Eoin Frederick Murray, acted as a director of South Devon Construction SW Ltd (SW), a construction company based in South Devon and has been disqualified as a director for 14 years for acting as a director whilst disqualified.
David John Constable, the de jure director of SW has also been disqualified as a director for 7 years for allowing Mr Murray to act as a director despite knowing that Mr Murray was disqualified.
Eoin Frederick Murrays disqualification from 4 November 2014 means that he cannot promote, manage, or be a director of a limited company until 2028.
David John Constables disqualification from 10 November 2014 means that he cannot promote, manage, or be a director of a limited company until 2021.
Commenting on this case Paul Titherington, Official Receiver in the Public Interest Unit, said:
Mr Murray has been subject to 2 previous disqualification orders and had shown a blatant disregard for the insolvency proceedings. This further disqualification means that he will be unable to act as a director for an extended period of time and giving significant protection to the trading community and the public purse .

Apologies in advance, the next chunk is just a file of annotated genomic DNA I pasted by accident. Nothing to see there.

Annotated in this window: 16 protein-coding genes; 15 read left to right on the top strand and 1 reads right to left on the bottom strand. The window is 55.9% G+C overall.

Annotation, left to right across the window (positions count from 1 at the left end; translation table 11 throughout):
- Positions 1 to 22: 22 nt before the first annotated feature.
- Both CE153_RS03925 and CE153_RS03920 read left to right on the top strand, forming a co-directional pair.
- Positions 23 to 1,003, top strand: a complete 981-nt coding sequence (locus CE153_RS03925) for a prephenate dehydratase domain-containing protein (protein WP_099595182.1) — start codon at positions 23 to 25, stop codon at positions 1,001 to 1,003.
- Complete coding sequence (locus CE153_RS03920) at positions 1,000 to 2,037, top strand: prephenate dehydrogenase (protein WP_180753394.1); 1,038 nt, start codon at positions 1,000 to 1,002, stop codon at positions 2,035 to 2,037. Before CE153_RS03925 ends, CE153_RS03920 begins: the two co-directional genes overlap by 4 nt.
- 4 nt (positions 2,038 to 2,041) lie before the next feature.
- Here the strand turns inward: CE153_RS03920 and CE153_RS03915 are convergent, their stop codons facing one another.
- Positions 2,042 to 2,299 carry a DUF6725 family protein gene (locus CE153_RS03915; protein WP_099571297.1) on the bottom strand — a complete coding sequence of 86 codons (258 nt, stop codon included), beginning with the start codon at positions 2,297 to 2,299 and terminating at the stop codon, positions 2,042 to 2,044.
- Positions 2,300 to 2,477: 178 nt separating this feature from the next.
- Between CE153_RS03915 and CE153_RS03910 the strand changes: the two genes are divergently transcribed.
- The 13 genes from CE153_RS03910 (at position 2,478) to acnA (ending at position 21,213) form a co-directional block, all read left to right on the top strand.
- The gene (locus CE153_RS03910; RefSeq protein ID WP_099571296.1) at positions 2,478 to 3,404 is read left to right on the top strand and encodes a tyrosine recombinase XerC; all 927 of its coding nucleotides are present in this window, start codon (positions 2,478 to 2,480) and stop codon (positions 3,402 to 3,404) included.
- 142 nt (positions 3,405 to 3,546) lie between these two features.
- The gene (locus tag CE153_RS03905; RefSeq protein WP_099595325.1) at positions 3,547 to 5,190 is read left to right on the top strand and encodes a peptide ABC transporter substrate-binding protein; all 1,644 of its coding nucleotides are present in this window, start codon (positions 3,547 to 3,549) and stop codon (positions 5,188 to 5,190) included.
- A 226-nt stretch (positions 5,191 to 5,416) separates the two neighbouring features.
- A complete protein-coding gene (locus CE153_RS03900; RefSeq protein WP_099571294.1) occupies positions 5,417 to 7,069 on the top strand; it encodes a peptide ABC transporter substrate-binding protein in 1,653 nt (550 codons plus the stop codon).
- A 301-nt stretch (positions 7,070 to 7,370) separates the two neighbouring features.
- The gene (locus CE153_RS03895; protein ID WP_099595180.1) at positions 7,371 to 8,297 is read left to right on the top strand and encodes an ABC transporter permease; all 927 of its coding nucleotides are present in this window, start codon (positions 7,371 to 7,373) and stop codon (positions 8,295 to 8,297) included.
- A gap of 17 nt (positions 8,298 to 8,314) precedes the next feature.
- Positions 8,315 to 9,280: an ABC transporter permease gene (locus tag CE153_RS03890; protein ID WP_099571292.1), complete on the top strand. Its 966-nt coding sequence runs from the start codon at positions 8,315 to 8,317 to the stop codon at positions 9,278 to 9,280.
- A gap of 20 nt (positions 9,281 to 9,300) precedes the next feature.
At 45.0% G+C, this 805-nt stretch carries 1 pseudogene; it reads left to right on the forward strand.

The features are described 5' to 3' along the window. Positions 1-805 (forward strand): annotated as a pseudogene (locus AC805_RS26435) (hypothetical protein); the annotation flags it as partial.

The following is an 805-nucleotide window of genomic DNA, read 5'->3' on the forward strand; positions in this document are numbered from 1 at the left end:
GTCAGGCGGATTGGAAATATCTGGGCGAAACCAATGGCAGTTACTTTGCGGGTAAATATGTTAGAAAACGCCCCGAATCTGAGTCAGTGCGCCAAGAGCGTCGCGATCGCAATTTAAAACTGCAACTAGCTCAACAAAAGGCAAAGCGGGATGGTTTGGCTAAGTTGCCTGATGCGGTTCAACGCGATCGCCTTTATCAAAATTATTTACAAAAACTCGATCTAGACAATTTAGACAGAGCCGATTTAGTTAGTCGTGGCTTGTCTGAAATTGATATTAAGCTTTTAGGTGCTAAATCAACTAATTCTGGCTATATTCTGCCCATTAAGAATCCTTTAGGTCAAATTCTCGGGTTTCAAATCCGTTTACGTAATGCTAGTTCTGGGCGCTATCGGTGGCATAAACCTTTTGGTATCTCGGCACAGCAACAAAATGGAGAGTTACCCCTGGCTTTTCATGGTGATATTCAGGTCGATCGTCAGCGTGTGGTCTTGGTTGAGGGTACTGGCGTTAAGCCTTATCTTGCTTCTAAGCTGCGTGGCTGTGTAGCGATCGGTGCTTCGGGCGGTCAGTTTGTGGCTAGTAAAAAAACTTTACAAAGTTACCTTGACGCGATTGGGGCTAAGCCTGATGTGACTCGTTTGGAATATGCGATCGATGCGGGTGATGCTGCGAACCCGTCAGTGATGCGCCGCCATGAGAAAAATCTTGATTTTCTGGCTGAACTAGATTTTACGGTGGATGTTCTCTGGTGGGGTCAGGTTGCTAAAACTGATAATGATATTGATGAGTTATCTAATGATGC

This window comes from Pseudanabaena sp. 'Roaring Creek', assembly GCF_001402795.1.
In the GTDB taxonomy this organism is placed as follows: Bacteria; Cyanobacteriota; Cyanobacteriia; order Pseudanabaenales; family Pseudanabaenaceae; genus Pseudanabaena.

Mr Constable is also culpable in allowing Mr Murray to act as a director despite having knowledge that he was disqualified from doing so. This disqualification should notify others that the Insolvency Service will not ignore abrogation of responsibilities.
The disqualifications follow investigations by Companies Investigation Live part of the Insolvency Service who also wound up 4 other connected companies, namely South Devon Construction Ltd, South Devon Services Ltd, South Devon Construction Exeter Ltd and Nationwide Shopfitters Ltd on the basis that Mr Murray was acting as a director of these companies whilst disqualified and The Public Interest Unit a specialist team within the Insolvency Service who investigated the conduct of the directors.
The investigation uncovered that between 19 November 2010 and 14 August 2012 Mr Murray acted as a director of SW in communications with various third parties and sub-contractors despite being subject to 2 disqualification orders as well as being bankrupt. All of this activity was undertaken without leave of the court to act as a director. Mr Constable, as de jure director, allowed this conduct to occur.